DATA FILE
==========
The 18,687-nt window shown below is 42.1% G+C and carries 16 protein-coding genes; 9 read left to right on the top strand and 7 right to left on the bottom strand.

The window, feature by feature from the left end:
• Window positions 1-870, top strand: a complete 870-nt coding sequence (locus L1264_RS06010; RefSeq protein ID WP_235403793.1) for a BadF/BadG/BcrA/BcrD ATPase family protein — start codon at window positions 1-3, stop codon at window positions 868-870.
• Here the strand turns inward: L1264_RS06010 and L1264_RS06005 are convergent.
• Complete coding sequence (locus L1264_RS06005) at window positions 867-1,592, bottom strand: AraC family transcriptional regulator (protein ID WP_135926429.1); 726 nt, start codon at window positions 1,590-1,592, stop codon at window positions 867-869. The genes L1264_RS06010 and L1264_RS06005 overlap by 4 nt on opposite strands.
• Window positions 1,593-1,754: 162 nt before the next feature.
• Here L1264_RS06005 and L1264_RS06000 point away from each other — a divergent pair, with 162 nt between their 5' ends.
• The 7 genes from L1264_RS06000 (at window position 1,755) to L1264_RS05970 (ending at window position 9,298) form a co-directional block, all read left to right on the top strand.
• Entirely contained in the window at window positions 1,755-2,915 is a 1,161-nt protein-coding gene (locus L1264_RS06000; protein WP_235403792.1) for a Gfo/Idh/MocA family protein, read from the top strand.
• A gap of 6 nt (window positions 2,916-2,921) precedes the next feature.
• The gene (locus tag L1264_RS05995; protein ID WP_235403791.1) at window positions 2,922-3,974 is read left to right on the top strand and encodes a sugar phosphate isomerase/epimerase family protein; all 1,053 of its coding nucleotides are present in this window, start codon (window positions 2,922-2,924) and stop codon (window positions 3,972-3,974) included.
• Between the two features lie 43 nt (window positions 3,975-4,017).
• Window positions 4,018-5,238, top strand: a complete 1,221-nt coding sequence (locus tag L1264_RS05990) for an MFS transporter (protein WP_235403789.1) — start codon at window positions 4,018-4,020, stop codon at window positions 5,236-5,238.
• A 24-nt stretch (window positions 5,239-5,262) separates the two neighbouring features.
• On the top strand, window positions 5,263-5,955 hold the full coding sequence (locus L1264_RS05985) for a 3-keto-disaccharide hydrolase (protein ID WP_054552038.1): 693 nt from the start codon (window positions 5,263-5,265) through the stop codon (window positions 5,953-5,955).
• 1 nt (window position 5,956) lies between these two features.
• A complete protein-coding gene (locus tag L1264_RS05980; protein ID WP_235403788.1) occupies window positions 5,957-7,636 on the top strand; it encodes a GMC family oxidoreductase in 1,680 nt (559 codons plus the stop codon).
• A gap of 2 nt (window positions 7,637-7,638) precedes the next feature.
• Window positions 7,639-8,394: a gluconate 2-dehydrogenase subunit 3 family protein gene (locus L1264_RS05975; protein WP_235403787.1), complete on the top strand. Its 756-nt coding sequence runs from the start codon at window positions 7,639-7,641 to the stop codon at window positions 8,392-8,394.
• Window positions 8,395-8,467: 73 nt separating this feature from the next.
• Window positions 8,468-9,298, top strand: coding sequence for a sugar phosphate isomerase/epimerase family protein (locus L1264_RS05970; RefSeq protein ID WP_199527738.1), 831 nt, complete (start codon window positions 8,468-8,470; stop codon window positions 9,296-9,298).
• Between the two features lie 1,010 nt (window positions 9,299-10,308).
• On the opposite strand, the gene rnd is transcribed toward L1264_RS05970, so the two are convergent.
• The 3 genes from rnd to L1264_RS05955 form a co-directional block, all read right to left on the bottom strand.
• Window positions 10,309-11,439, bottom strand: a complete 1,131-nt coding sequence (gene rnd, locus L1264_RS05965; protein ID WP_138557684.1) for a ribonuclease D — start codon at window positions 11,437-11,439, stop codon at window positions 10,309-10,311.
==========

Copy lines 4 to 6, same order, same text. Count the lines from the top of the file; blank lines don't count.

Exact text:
• Here the strand turns inward: L1264_RS06010 and L1264_RS06005 are convergent.
• Complete coding sequence (locus L1264_RS06005) at window positions 867-1,592, bottom strand: AraC family transcriptional regulator (protein ID WP_135926429.1); 726 nt, start codon at window positions 1,590-1,592, stop codon at window positions 867-869. The genes L1264_RS06010 and L1264_RS06005 overlap by 4 nt on opposite strands.
• Window positions 1,593-1,754: 162 nt before the next feature.